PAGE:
The Art Of Flying With Qatar Airways

The Art Of Flying With Qatar Airways
champagne makes for a warm welcome ,

Qatar Airways’ first flight to the Turkish city of Izmir is just the excuse needed to sample the Middle Eastern carrier’s offerings

OT Staff
03 Min Read

It felt like being jolted out of a long dream. I think I’d forgotten what flying business class was supposed to be like, until I recently flew Qatar Airways from Delhi to Doha and then onwards to Izmir, their latest destination. While business class across the world is, increasingly, bland and unmemorable, Qatar Airways has managed to retain the old-world glamour of flying in style. We tend to make a virtue of non-obsequious service. More often than not it’s just a euphemism for indifferent. Flying Qatar reminded me what service on an airplane is supposed to be like.

What follows will sound like an ode to Qatar Airways and their lounge at the Hamad International Airport in Doha; but I’m helplessly smitten, I’m afraid.

My seat, to put it modestly, was nice, with ample storage, tucked away in nifty nooks. There was a colourful Nappa Dori amenity kit, a far cry from the muted offerings of other airlines. As soon as I was seated, someone whisked my coat away and offered me a choice of hot or cold towel. When my choice (hot) arrived, it was suffused with the heady aroma of roses. The touch screen was the most responsive I’ve experienced on any business class in recent times. A standout feature of the seat itself was the mode option, so you could choose to ‘sleep’, ‘sit’ or even ‘dine’ by pressing a button just once. There was an award-winning wine list and an à la carte menu, from which you could order anything, at any time. The cabin itself was large, with no floor-to-ceiling galley in the middle to interrupt the view. An hour’s worth of wifi was on the house, and the full-flight package eminently affordable. Even the travel products in the in-flight shopping catalogue had been chosen with care.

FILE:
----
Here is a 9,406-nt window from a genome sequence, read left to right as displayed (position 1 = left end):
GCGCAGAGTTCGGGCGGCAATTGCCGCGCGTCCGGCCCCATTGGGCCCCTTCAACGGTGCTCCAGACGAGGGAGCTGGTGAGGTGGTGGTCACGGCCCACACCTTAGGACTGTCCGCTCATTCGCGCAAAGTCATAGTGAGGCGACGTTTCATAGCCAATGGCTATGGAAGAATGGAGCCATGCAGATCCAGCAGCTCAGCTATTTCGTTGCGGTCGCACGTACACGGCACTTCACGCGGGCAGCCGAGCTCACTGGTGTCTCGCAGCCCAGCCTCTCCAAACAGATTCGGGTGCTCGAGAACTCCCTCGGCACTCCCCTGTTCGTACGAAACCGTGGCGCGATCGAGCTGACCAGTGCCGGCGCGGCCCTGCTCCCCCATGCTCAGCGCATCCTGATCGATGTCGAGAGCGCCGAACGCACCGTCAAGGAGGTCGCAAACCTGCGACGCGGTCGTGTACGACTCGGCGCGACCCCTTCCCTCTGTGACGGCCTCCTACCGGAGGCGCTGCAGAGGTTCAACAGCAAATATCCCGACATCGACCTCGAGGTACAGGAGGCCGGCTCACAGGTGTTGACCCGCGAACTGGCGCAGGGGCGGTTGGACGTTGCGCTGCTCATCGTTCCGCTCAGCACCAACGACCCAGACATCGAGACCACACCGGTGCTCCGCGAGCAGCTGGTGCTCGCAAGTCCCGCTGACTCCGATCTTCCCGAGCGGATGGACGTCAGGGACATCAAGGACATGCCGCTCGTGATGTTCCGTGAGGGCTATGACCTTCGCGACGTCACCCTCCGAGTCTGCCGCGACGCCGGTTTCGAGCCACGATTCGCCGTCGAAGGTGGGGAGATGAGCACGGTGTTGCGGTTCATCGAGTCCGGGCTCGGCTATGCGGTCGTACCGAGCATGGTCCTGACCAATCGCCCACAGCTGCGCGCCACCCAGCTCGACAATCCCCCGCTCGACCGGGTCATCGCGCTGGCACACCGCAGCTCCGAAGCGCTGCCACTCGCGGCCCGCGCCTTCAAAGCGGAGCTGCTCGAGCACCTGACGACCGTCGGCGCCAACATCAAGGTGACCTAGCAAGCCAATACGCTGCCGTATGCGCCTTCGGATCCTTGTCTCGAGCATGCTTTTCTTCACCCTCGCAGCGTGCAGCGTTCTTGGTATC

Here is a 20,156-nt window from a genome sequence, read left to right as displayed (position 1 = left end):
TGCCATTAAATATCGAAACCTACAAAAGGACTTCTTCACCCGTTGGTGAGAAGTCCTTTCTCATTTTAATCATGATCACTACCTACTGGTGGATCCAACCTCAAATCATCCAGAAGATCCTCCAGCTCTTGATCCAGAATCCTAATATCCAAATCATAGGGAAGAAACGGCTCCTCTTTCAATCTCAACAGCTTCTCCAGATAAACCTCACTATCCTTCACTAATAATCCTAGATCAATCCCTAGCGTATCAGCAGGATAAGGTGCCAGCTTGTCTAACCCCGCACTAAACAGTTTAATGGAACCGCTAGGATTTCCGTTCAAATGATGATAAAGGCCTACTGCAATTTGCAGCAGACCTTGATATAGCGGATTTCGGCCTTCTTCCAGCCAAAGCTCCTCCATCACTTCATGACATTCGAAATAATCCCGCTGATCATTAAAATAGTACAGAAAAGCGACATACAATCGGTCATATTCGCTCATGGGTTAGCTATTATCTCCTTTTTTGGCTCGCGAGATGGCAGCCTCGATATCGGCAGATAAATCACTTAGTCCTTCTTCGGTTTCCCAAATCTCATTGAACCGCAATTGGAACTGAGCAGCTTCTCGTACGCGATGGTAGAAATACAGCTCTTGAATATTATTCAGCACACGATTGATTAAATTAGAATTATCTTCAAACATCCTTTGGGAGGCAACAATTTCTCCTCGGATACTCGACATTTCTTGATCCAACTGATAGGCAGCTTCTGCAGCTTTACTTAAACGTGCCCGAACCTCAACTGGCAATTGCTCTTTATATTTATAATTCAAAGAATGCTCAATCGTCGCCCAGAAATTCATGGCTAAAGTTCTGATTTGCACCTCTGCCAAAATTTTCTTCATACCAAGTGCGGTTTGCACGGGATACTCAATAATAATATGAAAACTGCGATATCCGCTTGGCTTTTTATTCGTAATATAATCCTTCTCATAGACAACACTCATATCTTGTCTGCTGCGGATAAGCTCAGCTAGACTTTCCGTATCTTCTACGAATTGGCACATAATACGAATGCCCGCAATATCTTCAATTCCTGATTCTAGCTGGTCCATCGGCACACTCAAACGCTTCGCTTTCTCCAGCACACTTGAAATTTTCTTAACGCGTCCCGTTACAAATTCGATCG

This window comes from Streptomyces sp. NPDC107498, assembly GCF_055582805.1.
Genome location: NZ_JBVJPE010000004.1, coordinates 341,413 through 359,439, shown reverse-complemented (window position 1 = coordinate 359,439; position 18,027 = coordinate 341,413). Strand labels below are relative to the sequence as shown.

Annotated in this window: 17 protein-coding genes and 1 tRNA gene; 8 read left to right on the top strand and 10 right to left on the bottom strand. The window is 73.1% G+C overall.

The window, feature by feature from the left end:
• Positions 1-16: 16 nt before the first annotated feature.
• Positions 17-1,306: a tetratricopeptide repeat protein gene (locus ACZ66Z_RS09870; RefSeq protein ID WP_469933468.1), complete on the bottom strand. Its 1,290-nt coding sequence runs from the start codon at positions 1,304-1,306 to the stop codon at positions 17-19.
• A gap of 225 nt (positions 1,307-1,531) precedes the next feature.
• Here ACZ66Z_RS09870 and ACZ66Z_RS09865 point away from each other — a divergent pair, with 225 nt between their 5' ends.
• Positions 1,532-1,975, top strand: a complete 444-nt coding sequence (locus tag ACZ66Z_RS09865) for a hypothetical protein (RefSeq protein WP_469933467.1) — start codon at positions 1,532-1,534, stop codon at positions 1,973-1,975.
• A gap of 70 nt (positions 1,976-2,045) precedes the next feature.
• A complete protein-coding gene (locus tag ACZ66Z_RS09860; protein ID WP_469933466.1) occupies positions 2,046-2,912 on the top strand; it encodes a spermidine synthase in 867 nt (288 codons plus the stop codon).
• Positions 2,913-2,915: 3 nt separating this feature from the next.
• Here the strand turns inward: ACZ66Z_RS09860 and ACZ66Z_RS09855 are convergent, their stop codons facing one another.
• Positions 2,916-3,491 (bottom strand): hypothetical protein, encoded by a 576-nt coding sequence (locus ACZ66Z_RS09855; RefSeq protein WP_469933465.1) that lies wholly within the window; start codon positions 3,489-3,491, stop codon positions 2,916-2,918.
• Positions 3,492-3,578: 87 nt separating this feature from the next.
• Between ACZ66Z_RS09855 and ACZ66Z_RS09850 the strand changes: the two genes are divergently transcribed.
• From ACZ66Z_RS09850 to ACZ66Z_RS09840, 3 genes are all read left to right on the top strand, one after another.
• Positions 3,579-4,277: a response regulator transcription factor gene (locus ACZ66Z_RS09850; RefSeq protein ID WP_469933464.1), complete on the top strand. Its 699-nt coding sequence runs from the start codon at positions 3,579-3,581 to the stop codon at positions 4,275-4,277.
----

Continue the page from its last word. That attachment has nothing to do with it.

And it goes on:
Al Mourjan business lounge in Doha

But all this paled in comparison to the service. Every member of staff came forward and introduced themselves to each guest. And they seemed genuinely pleased to see us (no, really).

I slept like a baby, their signature Oryx noise-cancelling headphones wrapped around my ears. When they brought me breakfast, they remembered my towel temperature preference. Just before landing, they returned to individually thank each of us and seek feedback.

There was clapping on board as the inaugural flight to Izmir took off from Doha, and the buoyant mood persisted. A nice Arabic breakfast was on offer, and, in accordance with aviation tradition, we were welcomed by a water cannon salute when we landed.

The clock tower at Izmir

That evening, it being the holy month of Ramadan, the new flight was celebrated with an iftar dinner where Zebeck dancers and other traditional musicians performed, before the headline act by a wildly popular Turkish pop singer.

It was only on the return leg that I was able to check out Qatar Airways’ Al Mourjan Business Lounge at Doha. Needless to say, I’d never set eyes on anything like it. Spread over 10,000 sq m, it was so big—10 times the size of an Olympic-size swimming pool, they said—they’d actually put up a map at the entrance to help you navigate it. There were many sections, including quiet rooms, family rooms, several restaurant areas, showers as well as a tranquillity pool. After a short rest, I was ready to head back to reality.


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